Late autumn planting is the secret to get the best of a garlic crop which will have a head start when the weather warms up in spring.

Autumn-to-spring is the best season for growing garlic. 

Garlic cloves planted in the autumn quickly develop roots, so the plants are established when cold weather stops their growth. Then they start growing again as the soil warms in early spring and produce a harvestable crop by the middle of summer. Cloves also can be planted first thing in spring but yields of spring-planted garlic can be half of that from cloves planted in the autumn.

Plant two or more different varieties

Part of the fun of growing garlic is trying new varieties. The main thing is to diversify, so that if one variety has trouble, another can take up the slack.

 ‘Music’ and ‘Bogatyr’, produce the largest, prettiest bulbs, with ‘Polish Softneck’ the leader among softneck types. ‘Music’ and ‘Polish Softneck’ also have done well in trials. A 2013 trial evaluated a different list of garlic varieties, of which ‘Chesnock Red’ was the top hardneck, 

While this is a nice list of garlic varieties for many gardeners, bigger is not always better when you are growing garlic to store through winter and well into spring. 

Plant large single cloves

Large cloves provide abundant food reserves for growing garlic seedlings, so the large outer cloves are the best ones for planting. But there is a catch. Often very large cloves are on the verge of dividing into two, and once planted the double cloves grow into tightly spaced twin plants that produce lopsided bulbs. Be choosy when deciding which cloves to plant, and bypass little cloves as well as big doubles.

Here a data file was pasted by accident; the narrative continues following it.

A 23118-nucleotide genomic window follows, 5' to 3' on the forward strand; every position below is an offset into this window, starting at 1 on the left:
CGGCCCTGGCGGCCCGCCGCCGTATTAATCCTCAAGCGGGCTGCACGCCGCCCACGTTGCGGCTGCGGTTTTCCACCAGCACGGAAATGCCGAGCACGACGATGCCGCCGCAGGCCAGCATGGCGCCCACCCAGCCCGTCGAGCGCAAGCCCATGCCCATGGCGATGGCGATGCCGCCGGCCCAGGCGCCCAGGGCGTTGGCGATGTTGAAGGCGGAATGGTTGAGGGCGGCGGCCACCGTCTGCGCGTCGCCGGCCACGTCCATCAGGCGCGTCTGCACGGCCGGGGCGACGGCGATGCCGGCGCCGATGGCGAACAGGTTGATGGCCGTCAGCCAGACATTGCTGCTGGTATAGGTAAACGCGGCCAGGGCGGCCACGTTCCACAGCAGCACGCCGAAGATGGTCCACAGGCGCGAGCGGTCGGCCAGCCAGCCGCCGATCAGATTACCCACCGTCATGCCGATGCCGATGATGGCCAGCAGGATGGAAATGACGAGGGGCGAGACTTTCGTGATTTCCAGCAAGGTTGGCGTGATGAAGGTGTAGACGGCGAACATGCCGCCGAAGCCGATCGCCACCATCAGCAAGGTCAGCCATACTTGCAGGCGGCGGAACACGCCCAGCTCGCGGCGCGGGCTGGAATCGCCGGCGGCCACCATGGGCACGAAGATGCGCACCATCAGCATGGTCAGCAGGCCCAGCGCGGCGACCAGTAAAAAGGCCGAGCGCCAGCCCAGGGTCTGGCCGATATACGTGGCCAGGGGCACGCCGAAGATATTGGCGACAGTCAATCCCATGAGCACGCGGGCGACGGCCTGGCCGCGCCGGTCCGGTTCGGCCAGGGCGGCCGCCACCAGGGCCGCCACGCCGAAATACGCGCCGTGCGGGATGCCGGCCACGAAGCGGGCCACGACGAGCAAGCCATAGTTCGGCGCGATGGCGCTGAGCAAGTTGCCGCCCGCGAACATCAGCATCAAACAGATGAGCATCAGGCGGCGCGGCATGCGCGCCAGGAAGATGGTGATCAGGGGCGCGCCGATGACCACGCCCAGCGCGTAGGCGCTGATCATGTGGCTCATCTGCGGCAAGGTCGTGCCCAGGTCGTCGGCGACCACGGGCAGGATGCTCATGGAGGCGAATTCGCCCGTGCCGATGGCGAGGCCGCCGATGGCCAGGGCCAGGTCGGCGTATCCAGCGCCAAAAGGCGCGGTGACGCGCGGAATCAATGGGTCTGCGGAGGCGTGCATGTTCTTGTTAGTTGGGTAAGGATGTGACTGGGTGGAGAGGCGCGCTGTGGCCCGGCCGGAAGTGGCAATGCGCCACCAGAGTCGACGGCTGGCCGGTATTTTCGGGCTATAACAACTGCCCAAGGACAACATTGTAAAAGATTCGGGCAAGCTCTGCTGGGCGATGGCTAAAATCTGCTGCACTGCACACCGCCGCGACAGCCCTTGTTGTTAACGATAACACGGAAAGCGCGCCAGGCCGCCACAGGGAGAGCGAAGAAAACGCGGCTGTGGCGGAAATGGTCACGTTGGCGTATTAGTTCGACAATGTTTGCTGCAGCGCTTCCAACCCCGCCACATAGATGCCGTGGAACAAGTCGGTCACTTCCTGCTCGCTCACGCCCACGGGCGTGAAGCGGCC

Mulch through winter

Garlic competes poorly with weeds, and several studies have shown that mulching garlic through winter with straw or coarsely chopped leaves leads to bigger and better yields. Winter mulch helps keep nutrients in the soil from leaching away, and also can help buffer little plants from strong winds. 

Prepare for pests and diseases

Many gardeners have no problems with pests when growing garlic, but two serious issues can sabotage crops. Onion white rot can be a persistent soil-borne disease, and onion root fly larvae can appear out of nowhere.

Onion root fly larvae are a worldwide pest of onions and garlic. Tiny beige worms found feeding in garlic bulbs are the larvae of a small fly, Delia antiqua. Three generations every summer is not uncommon in temperate climates, and some years are much worse than others. White sticky traps are preferred over other colours, and prime flight time is in the evening.

Garlic Q&A

Can I plant garlic I buy from the supermarket?

It isn’t worth the effort and rarely achieves decent results They often carry diseases or be unsuitable for the British climate, so results may be disappointing.

Can you eat garlic that has sprouted?

 Sprouted garlic is 100 percent safe to eat, but it has a distinctly different flavour. Besides maybe bad breath, there are no side effects to eating sprouted garlic. They may even have a health benefit, according to a recent study that found higher levels of antioxidants in older cloves.

How do you know when garlic goes bad?

Garlic bulbs in peak condition should have plump, firm cloves tightly covered by white or purplish papery husks. Don’t eat if you see shriveled cloves or browned husks, or if the cloves are soft when pressed.

Can I freeze garlic?

Garlic is versatile when it comes to freezing. You can freeze raw whole unpeeled bulbs, individual cloves (peeled or unpeeled), or chopped garlic. 

Load More Related Articles
Load More In Grow It - Eat It